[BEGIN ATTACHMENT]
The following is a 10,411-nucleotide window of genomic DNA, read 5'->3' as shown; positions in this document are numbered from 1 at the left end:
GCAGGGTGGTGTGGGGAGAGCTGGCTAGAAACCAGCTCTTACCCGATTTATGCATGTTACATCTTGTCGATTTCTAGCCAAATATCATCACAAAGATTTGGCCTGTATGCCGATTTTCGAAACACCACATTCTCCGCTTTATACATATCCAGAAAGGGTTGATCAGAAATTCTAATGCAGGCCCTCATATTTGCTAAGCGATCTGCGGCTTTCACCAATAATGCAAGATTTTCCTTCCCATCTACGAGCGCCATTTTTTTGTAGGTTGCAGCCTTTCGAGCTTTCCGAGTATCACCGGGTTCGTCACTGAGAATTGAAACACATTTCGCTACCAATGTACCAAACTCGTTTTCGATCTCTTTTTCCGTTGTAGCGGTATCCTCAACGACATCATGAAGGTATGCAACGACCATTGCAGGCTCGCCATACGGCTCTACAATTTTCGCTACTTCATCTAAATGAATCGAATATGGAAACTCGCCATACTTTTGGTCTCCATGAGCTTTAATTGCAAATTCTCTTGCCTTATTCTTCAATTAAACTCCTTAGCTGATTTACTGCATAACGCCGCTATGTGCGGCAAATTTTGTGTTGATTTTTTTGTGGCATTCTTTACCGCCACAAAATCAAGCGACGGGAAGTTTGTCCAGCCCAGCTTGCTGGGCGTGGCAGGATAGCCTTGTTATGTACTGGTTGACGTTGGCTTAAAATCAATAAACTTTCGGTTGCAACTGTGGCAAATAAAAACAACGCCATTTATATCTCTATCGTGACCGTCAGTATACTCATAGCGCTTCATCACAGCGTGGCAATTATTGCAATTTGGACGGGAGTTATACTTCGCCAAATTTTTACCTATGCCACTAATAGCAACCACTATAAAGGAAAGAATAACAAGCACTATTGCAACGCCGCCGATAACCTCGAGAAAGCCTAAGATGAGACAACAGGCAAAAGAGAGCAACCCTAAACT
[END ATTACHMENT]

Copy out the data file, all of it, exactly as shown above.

The following is a 10,411-nucleotide window of genomic DNA, read 5'->3' as shown; positions in this document are numbered from 1 at the left end:
GCAGGGTGGTGTGGGGAGAGCTGGCTAGAAACCAGCTCTTACCCGATTTATGCATGTTACATCTTGTCGATTTCTAGCCAAATATCATCACAAAGATTTGGCCTGTATGCCGATTTTCGAAACACCACATTCTCCGCTTTATACATATCCAGAAAGGGTTGATCAGAAATTCTAATGCAGGCCCTCATATTTGCTAAGCGATCTGCGGCTTTCACCAATAATGCAAGATTTTCCTTCCCATCTACGAGCGCCATTTTTTTGTAGGTTGCAGCCTTTCGAGCTTTCCGAGTATCACCGGGTTCGTCACTGAGAATTGAAACACATTTCGCTACCAATGTACCAAACTCGTTTTCGATCTCTTTTTCCGTTGTAGCGGTATCCTCAACGACATCATGAAGGTATGCAACGACCATTGCAGGCTCGCCATACGGCTCTACAATTTTCGCTACTTCATCTAAATGAATCGAATATGGAAACTCGCCATACTTTTGGTCTCCATGAGCTTTAATTGCAAATTCTCTTGCCTTATTCTTCAATTAAACTCCTTAGCTGATTTACTGCATAACGCCGCTATGTGCGGCAAATTTTGTGTTGATTTTTTTGTGGCATTCTTTACCGCCACAAAATCAAGCGACGGGAAGTTTGTCCAGCCCAGCTTGCTGGGCGTGGCAGGATAGCCTTGTTATGTACTGGTTGACGTTGGCTTAAAATCAATAAACTTTCGGTTGCAACTGTGGCAAATAAAAACAACGCCATTTATATCTCTATCGTGACCGTCAGTATACTCATAGCGCTTCATCACAGCGTGGCAATTATTGCAATTTGGACGGGAGTTATACTTCGCCAAATTTTTACCTATGCCACTAATAGCAACCACTATAAAGGAAAGAATAACAAGCACTATTGCAACGCCGCCGATAACCTCGAGAAAGCCTAAGATGAGACAACAGGCAAAAGAGAGCAACCCTAAACT